Whittemore School Blogging Speech
Dialogue From The Customer's Perspective

The Interview: Jerold Gelfand

Jerold Gelfand is the president of JG Productions, a colleague of mine in the Boston chapter of the American Marketing Association and a video production vendor for my company IMO Independent Mobile. His company produces marketing, training and on-line videos for technology, manufacturing, medical device and medical service industries at www.jeroldgelfand.com. I first came across Jerold’s work at the AMA through his video taping of the AMA networking events as a volunteer for the chapter, here’s an example of his work with the Boston AMA, and there’s a video on my company’s website that Jerold re-shot on the IMO home page.

I decided to interview Jerold for this blog and ask his opinions about marketing and video production.

John: Tell me a little about your background in TV and Video.

Jerold: I have been in the video production business for about 20 years. I started my career in the trenches shooting local news for a variety of network affiliates up and down the east coast. My roles ranged from videographer and editor to writer and director to special program producer. After shooting one too many nor’easters I decided to start producing commercials and corporate videos. At this time I started JG Productions where I produce marketing, training and on line videos. Doing this allowed me to utilize all my skills all in one package including videography, editing, directing and producing. During my career I have been recognized by a number of industry awards but the most important part of my business is having clear communication with my clients. I pride myself on taking the time to fully understand my client’s needs. Some of my clients include: Mass General, MIT, United Electric Controls, and Evergreen Investments.

John: What are you currently doing?

Jerold: Right now we are working on a number of projects. IMO Independent Mobile hired us to create a video describing the company’s services and visually capturing its unique offering in the wireless marketplace. This video is now shown on their website and displayed at events and trade shows. We are also creating a video for Munters Corporation. This video will demonstrate the company’s capabilities in document and property restoration following the Katrina disaster. We are also working on a virtual tour video for a division of Parker/Chomerics in Beijing, China. This video will give prospects an overview of the company’s services and capabilities without physically touring their facility.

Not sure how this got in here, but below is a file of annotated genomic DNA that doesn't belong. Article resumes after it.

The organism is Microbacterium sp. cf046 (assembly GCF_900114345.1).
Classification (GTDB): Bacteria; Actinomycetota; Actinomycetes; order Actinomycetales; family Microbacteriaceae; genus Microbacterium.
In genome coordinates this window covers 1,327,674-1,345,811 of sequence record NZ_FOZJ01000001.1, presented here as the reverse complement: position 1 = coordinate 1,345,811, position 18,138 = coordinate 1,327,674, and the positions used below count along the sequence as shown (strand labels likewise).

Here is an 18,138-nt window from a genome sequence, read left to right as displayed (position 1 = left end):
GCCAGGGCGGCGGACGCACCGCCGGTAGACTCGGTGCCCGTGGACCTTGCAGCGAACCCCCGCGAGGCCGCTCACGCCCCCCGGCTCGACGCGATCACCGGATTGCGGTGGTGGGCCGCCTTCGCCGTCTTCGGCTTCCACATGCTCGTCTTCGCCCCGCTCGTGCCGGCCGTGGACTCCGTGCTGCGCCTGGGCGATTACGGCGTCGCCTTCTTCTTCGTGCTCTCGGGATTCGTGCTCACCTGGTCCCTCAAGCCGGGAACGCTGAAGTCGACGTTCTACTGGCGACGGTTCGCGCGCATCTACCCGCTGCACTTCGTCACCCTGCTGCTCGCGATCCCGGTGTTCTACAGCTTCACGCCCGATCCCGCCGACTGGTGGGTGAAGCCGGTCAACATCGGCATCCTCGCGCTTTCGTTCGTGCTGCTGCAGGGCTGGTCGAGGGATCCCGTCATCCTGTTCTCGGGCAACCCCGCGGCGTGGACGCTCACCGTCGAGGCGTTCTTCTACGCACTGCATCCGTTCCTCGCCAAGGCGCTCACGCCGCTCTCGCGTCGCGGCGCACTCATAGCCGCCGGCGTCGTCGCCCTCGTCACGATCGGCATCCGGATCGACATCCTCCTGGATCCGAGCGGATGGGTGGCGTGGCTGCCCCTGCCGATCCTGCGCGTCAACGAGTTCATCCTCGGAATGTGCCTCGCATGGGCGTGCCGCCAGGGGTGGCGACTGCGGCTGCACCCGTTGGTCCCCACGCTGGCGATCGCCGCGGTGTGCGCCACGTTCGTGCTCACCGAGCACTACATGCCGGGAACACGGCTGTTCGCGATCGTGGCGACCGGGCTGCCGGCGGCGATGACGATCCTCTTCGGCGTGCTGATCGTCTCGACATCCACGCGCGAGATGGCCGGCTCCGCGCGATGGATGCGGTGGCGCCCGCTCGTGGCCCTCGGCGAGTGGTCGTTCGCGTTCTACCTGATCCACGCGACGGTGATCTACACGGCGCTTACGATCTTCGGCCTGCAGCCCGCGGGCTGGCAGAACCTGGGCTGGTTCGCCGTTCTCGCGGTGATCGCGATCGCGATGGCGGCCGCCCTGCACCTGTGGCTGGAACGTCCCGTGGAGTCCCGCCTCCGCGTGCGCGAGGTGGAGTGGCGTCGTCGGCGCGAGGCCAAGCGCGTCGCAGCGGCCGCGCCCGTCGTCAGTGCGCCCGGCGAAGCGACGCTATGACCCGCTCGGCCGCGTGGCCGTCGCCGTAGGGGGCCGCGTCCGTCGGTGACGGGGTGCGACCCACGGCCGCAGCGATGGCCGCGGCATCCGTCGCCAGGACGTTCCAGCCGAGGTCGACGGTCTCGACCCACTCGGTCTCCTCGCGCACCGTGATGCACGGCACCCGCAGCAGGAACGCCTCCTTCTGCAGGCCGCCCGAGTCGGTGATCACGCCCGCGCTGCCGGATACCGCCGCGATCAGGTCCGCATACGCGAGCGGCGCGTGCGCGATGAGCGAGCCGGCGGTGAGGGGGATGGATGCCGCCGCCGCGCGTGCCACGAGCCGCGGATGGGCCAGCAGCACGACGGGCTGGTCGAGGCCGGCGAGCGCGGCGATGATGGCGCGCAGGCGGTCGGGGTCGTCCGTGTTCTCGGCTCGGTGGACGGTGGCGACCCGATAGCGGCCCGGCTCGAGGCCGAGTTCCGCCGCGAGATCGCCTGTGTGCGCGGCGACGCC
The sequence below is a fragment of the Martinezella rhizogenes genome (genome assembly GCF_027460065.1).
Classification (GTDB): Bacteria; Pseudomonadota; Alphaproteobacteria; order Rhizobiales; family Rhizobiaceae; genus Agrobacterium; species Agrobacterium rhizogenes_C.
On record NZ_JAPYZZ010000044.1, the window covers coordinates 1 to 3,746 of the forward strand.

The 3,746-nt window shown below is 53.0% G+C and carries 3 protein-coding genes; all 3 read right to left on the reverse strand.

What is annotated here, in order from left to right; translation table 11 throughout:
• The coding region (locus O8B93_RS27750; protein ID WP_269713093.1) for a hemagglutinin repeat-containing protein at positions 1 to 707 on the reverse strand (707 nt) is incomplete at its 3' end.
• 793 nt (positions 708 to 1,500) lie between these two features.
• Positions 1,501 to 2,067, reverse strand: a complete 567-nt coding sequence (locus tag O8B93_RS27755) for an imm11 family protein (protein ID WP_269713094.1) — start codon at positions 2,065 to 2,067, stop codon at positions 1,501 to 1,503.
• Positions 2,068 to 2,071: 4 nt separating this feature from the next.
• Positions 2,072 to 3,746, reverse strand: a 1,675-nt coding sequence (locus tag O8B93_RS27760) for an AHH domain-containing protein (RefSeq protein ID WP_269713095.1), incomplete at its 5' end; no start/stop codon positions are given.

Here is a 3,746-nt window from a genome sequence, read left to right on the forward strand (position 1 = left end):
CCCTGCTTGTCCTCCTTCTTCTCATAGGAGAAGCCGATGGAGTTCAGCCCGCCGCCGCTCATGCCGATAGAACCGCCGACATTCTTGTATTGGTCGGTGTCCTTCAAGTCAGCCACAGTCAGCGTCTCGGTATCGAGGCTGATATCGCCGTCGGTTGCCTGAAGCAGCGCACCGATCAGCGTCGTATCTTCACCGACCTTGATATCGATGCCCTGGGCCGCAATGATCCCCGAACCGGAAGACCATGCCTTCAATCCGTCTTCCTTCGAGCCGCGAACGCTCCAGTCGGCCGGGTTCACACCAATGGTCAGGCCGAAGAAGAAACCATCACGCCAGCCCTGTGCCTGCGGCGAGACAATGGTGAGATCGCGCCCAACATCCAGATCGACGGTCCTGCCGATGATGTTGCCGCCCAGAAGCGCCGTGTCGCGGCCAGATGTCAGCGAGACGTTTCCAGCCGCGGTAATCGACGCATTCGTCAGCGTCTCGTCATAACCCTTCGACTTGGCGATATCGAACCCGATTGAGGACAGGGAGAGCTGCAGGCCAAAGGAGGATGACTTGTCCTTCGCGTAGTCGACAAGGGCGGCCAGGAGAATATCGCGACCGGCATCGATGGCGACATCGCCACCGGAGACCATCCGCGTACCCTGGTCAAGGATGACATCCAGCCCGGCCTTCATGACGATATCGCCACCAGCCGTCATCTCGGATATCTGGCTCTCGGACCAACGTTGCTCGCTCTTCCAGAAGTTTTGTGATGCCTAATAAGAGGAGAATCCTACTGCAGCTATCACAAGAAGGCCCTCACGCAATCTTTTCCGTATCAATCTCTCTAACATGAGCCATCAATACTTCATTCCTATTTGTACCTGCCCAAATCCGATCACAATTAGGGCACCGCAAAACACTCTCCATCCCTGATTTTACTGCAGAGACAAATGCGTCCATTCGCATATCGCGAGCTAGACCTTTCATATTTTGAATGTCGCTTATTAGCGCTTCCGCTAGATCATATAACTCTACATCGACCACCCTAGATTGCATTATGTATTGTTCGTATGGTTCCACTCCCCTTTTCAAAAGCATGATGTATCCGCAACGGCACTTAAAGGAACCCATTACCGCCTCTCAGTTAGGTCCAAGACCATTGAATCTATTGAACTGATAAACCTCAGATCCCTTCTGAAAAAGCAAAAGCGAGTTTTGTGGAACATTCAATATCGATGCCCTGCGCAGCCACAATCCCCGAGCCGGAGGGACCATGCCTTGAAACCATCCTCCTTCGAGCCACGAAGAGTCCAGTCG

John: How do you use marketing in your work with clients?

Jerold: My clients use video to enhance their overall marketing efforts. Videos will never replace brochures but sometimes a product needs demonstrating to fully communicate its capabilities. Also a service organization might want to show an interview or client testimonial to illicit an emotional response. They might want to create a product demo for a trade show event or produce a video to compliment a new product launch. Clients also realize that technical manuals are hard to follow so they use video to educate their end users, employees, and sales reps to better comprehend product information.

John: How are you using social media in your work?

Jerold: My clients realize that websites such as YouTube have revolutionized the transmission of the video message. Why just have your video sitting on your website when it can be searched and watched by countless viewers.

John: Can you give the readership some tips on how to develop a usable video?

Jerold: When creating a video that will entice your audience, there are a few things to keep in mind. Why should they watch this video? Are you trying to educate your audience? Are you trying to promote a product or idea or are you simply looking to entertain? I know this sounds simplistic but if your final product does not meet the intended goal, your audience will loose interest.

There are so many different formats out there. There is Digital Video, Beta SP (not to be confused with the old Betamax), DVcam, DVC PRO as well as compressed and uncompressed HD (High Definition). There are advantages and disadvantages to each of them. If you have a big budget and want to impress a live audience with vibrant color, HD is a great choice. If you want to reach a mass audience on the web or traditional DVD, digital video would be the way to go. Why spend HD money when your audience will only see a compressed version of the original digital video format.

Here are some technical concepts to keep in mind when shooting video. Sound can be more important than the pictures. You could have the most beautifully lit shot over looking a spectacular background but if you can’t understand your subject, your audience will loose interest very quickly. The microphone built into your camera does an adequate job of capturing background sounds but is rarely the right choice for speech. In order to capture quality sound, either use an external lapel microphone or a handheld stick mic. Always use headphones to monitor your audio because your camera microphone is much more sensitive than what the human ear actually picks up.

A properly lit shot will make a big difference in the quality of the picture. Even if you don’t have a professional lighting kit you can still improve the overall video quality. When possible, shoot outside during a cloudy day. The clouds act like a big soft box. It minimizes shadows and allows for easier subject placement. If you have to shoot indoors try to avoid florescent lights. Even though these lights give off an even tone, it creates flat facial features. Instead use a traditional floor lamp. A number of these will minimize shadows and give a warmer feel than a florescent light.

Thanks Jerold.

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